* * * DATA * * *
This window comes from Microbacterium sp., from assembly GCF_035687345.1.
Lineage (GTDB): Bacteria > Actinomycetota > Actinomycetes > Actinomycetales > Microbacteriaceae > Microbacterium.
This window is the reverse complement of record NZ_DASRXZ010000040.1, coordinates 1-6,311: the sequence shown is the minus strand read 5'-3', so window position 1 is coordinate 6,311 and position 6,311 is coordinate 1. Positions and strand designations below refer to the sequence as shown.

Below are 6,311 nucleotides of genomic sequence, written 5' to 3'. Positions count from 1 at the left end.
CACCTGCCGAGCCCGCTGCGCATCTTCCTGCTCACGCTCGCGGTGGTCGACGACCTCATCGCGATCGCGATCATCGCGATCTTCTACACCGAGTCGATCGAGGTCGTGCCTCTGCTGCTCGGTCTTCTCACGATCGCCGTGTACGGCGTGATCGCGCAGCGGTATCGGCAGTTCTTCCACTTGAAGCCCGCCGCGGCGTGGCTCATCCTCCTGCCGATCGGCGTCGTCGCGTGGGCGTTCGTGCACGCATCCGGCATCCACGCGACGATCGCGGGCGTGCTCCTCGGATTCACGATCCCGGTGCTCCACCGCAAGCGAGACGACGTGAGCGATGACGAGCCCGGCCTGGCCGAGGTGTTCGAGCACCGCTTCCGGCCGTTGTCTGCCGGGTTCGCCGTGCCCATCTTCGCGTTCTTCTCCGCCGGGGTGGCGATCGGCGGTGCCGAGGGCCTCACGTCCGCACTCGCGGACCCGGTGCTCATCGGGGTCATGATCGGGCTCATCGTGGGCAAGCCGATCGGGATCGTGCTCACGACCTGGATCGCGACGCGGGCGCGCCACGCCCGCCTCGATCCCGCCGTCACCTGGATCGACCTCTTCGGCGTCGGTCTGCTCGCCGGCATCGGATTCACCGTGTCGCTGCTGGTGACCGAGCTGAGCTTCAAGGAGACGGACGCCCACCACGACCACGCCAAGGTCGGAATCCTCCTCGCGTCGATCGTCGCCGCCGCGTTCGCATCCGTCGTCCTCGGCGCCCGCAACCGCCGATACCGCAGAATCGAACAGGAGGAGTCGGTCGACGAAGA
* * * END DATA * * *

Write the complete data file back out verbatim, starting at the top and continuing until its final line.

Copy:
This window comes from Microbacterium sp., from assembly GCF_035687345.1.
Lineage (GTDB): Bacteria > Actinomycetota > Actinomycetes > Actinomycetales > Microbacteriaceae > Microbacterium.
This window is the reverse complement of record NZ_DASRXZ010000040.1, coordinates 1-6,311: the sequence shown is the minus strand read 5'-3', so window position 1 is coordinate 6,311 and position 6,311 is coordinate 1. Positions and strand designations below refer to the sequence as shown.

Below are 6,311 nucleotides of genomic sequence, written 5' to 3'. Positions count from 1 at the left end.
CACCTGCCGAGCCCGCTGCGCATCTTCCTGCTCACGCTCGCGGTGGTCGACGACCTCATCGCGATCGCGATCATCGCGATCTTCTACACCGAGTCGATCGAGGTCGTGCCTCTGCTGCTCGGTCTTCTCACGATCGCCGTGTACGGCGTGATCGCGCAGCGGTATCGGCAGTTCTTCCACTTGAAGCCCGCCGCGGCGTGGCTCATCCTCCTGCCGATCGGCGTCGTCGCGTGGGCGTTCGTGCACGCATCCGGCATCCACGCGACGATCGCGGGCGTGCTCCTCGGATTCACGATCCCGGTGCTCCACCGCAAGCGAGACGACGTGAGCGATGACGAGCCCGGCCTGGCCGAGGTGTTCGAGCACCGCTTCCGGCCGTTGTCTGCCGGGTTCGCCGTGCCCATCTTCGCGTTCTTCTCCGCCGGGGTGGCGATCGGCGGTGCCGAGGGCCTCACGTCCGCACTCGCGGACCCGGTGCTCATCGGGGTCATGATCGGGCTCATCGTGGGCAAGCCGATCGGGATCGTGCTCACGACCTGGATCGCGACGCGGGCGCGCCACGCCCGCCTCGATCCCGCCGTCACCTGGATCGACCTCTTCGGCGTCGGTCTGCTCGCCGGCATCGGATTCACCGTGTCGCTGCTGGTGACCGAGCTGAGCTTCAAGGAGACGGACGCCCACCACGACCACGCCAAGGTCGGAATCCTCCTCGCGTCGATCGTCGCCGCCGCGTTCGCATCCGTCGTCCTCGGCGCCCGCAACCGCCGATACCGCAGAATCGAACAGGAGGAGTCGGTCGACGAAGA